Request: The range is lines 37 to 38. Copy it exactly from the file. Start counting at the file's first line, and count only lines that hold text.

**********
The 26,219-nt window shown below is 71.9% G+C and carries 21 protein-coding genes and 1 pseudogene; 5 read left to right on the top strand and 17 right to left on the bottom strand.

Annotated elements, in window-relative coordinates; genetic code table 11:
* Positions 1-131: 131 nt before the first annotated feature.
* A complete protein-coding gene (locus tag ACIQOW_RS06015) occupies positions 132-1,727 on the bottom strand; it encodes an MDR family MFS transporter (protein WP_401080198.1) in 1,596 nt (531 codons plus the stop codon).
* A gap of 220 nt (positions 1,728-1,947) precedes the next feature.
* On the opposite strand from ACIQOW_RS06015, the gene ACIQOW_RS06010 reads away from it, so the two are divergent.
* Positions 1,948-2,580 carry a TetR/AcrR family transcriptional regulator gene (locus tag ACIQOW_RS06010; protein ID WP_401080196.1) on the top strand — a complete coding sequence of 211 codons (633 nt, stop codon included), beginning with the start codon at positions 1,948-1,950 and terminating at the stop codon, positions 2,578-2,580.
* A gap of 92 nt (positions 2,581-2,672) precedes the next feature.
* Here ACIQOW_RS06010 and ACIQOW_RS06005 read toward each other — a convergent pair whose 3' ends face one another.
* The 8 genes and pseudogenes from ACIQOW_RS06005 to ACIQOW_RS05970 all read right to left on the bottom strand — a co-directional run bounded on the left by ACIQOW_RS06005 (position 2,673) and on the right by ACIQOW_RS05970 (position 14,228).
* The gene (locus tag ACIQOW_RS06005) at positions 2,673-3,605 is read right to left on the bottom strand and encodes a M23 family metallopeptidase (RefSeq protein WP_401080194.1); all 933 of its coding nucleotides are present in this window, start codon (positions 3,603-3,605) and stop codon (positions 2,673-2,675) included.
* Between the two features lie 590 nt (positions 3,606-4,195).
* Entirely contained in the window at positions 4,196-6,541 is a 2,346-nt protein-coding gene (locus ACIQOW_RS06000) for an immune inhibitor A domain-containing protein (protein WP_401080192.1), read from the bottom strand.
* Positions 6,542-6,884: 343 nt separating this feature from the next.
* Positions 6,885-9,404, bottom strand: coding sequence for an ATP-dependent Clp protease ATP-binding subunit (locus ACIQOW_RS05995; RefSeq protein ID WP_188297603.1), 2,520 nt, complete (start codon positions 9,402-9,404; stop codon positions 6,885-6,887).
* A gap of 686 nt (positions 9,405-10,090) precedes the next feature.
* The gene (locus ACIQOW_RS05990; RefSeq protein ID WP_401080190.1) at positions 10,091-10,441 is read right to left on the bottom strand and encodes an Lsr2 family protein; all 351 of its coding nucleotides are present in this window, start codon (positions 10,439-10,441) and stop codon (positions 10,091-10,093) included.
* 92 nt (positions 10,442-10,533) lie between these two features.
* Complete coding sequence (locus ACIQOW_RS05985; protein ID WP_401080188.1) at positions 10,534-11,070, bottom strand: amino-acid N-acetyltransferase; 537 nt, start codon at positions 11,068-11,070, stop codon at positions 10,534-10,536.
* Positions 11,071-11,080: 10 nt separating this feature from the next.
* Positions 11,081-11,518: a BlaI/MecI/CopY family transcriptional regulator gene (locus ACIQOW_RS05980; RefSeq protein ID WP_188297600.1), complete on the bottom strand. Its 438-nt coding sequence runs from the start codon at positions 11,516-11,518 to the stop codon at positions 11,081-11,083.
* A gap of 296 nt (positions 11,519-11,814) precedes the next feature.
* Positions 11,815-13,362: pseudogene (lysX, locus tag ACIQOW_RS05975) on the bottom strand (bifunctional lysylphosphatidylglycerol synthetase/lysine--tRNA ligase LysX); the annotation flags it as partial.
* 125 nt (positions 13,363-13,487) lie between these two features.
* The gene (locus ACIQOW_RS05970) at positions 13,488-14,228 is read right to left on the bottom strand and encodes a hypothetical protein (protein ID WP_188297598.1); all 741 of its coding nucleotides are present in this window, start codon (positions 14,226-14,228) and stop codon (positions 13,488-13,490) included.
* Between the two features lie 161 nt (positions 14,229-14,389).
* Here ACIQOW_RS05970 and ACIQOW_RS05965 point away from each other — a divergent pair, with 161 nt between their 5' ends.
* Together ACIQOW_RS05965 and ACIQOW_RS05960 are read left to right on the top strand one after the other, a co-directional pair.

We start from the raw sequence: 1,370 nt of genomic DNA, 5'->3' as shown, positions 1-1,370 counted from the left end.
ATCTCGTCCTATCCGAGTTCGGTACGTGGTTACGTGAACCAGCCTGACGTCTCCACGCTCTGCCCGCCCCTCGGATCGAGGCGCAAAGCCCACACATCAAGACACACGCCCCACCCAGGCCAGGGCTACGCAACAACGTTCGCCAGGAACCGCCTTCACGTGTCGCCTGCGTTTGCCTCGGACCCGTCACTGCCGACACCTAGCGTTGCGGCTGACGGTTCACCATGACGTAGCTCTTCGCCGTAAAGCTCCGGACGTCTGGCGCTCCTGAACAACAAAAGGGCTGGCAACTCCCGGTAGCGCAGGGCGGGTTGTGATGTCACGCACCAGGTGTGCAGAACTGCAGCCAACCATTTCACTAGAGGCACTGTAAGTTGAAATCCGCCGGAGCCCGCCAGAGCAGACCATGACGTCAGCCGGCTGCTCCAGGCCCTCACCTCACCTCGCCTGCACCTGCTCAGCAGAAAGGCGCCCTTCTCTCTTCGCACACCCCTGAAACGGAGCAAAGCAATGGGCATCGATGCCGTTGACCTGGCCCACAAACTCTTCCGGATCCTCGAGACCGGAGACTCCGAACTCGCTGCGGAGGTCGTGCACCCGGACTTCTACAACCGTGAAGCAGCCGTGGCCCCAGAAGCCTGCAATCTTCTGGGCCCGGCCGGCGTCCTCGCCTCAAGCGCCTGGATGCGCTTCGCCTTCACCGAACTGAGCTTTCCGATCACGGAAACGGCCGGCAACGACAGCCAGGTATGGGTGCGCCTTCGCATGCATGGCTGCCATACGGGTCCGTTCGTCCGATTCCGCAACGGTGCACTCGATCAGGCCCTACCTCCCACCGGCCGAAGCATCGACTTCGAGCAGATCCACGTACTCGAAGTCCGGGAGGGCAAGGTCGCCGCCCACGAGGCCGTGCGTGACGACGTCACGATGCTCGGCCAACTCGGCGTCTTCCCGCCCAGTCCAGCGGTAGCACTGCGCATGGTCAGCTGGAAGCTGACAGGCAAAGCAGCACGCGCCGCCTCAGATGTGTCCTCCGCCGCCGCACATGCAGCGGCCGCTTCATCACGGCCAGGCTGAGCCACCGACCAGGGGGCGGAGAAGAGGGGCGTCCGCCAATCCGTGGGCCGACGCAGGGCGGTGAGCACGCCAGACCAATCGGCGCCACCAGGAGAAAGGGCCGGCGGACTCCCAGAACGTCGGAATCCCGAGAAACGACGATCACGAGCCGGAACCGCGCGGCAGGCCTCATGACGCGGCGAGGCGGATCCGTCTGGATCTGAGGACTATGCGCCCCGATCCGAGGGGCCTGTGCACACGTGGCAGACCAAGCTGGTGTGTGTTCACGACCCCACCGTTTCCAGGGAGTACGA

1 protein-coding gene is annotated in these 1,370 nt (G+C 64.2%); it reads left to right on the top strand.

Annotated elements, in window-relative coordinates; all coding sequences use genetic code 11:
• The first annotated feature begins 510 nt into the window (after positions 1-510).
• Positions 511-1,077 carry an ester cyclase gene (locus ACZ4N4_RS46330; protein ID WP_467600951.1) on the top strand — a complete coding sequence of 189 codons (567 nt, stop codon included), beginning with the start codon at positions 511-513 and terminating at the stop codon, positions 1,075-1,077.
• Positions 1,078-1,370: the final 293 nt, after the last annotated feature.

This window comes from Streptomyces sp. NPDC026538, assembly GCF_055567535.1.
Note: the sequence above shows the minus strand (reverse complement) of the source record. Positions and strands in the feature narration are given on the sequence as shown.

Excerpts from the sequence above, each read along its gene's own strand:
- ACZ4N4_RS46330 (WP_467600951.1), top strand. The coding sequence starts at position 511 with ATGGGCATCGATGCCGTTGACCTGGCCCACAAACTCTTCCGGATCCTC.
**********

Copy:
Note: the sequence above shows the minus strand (reverse complement) of the source record. Positions and strands in the feature narration are given on the sequence as shown.

Excerpts from the sequence above, each read along its gene's own strand: